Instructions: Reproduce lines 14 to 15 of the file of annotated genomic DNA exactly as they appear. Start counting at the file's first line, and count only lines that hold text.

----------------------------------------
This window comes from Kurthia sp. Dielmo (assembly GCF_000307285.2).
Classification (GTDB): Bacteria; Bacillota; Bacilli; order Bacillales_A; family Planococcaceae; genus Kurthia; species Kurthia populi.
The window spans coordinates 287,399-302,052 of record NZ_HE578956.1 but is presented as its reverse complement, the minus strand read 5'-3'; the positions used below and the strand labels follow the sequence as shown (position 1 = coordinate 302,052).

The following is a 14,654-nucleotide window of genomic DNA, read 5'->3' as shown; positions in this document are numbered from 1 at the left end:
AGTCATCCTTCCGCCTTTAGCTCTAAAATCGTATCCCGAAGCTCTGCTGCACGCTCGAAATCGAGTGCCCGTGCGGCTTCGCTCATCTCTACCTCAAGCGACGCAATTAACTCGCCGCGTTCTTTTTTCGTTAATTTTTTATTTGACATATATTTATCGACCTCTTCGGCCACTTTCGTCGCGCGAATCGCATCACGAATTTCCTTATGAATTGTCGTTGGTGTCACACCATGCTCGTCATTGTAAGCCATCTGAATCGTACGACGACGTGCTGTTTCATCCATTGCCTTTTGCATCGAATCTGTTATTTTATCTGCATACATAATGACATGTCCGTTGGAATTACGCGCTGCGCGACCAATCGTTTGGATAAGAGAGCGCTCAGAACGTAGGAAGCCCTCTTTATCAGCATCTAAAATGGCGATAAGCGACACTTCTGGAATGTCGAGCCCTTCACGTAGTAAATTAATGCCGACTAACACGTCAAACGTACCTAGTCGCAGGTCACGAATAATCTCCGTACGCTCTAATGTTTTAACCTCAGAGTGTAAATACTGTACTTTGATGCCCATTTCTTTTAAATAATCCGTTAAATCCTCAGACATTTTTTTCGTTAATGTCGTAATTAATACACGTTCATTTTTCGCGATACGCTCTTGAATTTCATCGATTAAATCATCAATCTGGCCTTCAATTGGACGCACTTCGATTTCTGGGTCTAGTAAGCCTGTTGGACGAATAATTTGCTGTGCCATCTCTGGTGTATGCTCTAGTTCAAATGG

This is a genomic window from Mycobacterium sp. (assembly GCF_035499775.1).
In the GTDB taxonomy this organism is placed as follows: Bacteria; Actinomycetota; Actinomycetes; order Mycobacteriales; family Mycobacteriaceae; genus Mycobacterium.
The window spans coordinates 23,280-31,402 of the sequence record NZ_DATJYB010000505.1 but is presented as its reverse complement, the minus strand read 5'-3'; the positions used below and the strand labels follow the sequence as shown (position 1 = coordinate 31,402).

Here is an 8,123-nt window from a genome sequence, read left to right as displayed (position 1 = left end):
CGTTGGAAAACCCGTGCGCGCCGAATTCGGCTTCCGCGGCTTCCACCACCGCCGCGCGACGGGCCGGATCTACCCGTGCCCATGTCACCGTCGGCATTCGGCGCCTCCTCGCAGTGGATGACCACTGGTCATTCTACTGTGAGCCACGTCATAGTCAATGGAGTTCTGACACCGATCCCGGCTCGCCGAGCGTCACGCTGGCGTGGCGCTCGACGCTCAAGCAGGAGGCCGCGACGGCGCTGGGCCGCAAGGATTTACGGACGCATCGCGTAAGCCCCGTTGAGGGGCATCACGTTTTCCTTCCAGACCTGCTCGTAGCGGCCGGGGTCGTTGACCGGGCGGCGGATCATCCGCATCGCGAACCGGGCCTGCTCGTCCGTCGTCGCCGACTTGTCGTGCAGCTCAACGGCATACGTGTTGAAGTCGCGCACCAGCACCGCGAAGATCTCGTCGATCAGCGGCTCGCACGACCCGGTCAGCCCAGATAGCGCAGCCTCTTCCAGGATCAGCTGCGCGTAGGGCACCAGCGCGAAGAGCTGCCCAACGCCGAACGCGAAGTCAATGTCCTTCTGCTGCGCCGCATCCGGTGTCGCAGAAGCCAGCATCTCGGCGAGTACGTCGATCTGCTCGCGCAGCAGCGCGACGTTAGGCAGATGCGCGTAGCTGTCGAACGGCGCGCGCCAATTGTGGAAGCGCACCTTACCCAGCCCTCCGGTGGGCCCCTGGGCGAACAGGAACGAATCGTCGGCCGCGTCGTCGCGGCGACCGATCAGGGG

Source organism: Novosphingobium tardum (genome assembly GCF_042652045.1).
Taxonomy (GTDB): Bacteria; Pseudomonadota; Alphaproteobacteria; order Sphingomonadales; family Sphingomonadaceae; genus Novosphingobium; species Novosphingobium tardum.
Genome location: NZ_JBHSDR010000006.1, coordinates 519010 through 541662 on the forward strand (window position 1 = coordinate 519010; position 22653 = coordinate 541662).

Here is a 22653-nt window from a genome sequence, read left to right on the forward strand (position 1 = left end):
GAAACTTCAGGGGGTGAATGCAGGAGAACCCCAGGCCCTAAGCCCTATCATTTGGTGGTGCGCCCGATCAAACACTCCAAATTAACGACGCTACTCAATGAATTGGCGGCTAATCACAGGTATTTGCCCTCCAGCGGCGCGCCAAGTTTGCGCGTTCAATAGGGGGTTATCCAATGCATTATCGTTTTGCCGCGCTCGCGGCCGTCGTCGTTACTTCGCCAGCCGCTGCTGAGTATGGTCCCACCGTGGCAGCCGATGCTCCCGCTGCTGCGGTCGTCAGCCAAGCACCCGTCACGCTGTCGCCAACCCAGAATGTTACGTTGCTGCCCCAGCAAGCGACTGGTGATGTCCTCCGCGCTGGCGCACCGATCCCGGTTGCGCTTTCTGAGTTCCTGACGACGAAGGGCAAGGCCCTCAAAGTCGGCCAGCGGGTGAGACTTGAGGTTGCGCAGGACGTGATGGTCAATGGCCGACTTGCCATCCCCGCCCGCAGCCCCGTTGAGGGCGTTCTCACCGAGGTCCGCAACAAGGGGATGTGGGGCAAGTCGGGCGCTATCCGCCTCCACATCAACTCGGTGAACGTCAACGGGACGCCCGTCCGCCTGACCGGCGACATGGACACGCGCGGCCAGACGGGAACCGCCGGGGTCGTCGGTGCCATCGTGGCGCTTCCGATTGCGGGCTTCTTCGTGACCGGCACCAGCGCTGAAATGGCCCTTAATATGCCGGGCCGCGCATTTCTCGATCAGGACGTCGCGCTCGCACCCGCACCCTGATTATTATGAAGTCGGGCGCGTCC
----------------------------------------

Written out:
Here is a 22653-nt window from a genome sequence, read left to right on the forward strand (position 1 = left end):
GAAACTTCAGGGGGTGAATGCAGGAGAACCCCAGGCCCTAAGCCCTATCATTTGGTGGTGCGCCCGATCAAACACTCCAAATTAACGACGCTACTCAATGAATTGGCGGCTAATCACAGGTATTTGCCCTCCAGCGGCGCGCCAAGTTTGCGCGTTCAATAGGGGGTTATCCAATGCATTATCGTTTTGCCGCGCTCGCGGCCGTCGTCGTTACTTCGCCAGCCGCTGCTGAGTATGGTCCCACCGTGGCAGCCGATGCTCCCGCTGCTGCGGTCGTCAGCCAAGCACCCGTCACGCTGTCGCCAACCCAGAATGTTACGTTGCTGCCCCAGCAAGCGACTGGTGATGTCCTCCGCGCTGGCGCACCGATCCCGGTTGCGCTTTCTGAGTTCCTGACGACGAAGGGCAAGGCCCTCAAAGTCGGCCAGCGGGTGAGACTTGAGGTTGCGCAGGACGTGATGGTCAATGGCCGACTTGCCATCCCCGCCCGCAGCCCCGTTGAGGGCGTTCTCACCGAGGTCCGCAACAAGGGGATGTGGGGCAAGTCGGGCGCTATCCGCCTCCACATCAACTCGGTGAACGTCAACGGGACGCCCGTCCGCCTGACCGGCGACATGGACACGCGCGGCCAGACGGGAACCGCCGGGGTCGTCGGTGCCATCGTGGCGCTTCCGATTGCGGGCTTCTTCGTGACCGGCACCAGCGCTGAAATGGCCCTTAATATGCCGGGCCGCGCATTTCTCGATCAGGACGTCGCGCTCGCACCCGCACCCTGATTATTATGAAGTCGGGCGCGTCC